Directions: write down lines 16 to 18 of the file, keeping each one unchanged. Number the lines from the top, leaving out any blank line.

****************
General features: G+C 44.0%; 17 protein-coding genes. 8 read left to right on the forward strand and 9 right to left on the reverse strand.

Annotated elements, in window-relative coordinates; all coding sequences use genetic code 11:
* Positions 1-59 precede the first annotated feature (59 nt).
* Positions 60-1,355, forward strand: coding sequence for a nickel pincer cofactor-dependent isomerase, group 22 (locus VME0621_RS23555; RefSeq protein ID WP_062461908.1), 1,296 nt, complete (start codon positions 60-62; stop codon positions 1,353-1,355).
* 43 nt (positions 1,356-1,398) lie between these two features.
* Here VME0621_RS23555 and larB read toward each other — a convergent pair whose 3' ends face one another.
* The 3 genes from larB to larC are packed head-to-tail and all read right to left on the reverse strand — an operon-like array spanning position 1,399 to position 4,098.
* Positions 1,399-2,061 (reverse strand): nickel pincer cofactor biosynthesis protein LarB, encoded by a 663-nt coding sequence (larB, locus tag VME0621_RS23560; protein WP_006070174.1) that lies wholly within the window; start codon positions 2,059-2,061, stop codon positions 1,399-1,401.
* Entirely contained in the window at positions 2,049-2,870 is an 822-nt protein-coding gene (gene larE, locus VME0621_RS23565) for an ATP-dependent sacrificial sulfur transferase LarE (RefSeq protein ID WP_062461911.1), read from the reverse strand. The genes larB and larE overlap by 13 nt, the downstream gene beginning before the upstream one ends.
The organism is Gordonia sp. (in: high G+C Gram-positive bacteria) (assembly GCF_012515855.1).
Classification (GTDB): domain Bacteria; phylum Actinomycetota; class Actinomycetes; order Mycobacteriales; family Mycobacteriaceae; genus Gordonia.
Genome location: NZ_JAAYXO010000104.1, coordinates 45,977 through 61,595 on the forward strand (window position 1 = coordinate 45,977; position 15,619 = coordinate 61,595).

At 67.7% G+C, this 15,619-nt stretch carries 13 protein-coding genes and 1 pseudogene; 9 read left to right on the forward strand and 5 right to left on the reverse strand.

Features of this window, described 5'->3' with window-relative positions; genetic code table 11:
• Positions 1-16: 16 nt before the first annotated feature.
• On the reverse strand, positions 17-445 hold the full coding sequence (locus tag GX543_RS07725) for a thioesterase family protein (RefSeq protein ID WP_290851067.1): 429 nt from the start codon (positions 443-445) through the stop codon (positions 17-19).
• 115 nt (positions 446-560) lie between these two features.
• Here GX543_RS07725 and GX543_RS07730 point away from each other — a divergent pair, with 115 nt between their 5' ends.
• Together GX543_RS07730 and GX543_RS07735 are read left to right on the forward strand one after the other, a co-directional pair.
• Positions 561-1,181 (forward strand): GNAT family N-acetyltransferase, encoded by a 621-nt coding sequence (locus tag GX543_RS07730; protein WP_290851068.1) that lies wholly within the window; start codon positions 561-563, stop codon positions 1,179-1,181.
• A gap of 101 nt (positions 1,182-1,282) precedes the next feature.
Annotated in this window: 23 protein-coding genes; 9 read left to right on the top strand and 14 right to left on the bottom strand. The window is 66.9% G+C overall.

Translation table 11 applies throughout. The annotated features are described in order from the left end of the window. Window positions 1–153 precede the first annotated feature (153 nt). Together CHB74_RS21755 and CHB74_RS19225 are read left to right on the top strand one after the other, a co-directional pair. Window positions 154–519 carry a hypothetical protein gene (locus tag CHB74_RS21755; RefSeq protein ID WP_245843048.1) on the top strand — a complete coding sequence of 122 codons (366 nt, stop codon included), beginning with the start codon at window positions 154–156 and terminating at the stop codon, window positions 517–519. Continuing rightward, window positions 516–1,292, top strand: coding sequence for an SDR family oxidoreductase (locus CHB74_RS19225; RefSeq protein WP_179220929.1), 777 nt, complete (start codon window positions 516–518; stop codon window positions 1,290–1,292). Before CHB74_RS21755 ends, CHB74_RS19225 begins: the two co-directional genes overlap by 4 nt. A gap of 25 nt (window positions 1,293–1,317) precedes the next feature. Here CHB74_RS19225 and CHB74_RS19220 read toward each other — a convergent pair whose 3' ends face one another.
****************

• On the reverse strand, positions 17-445 hold the full coding sequence (locus tag GX543_RS07725) for a thioesterase family protein (RefSeq protein ID WP_290851067.1): 429 nt from the start codon (positions 443-445) through the stop codon (positions 17-19).
• 115 nt (positions 446-560) lie between these two features.
• Here GX543_RS07725 and GX543_RS07730 point away from each other — a divergent pair, with 115 nt between their 5' ends.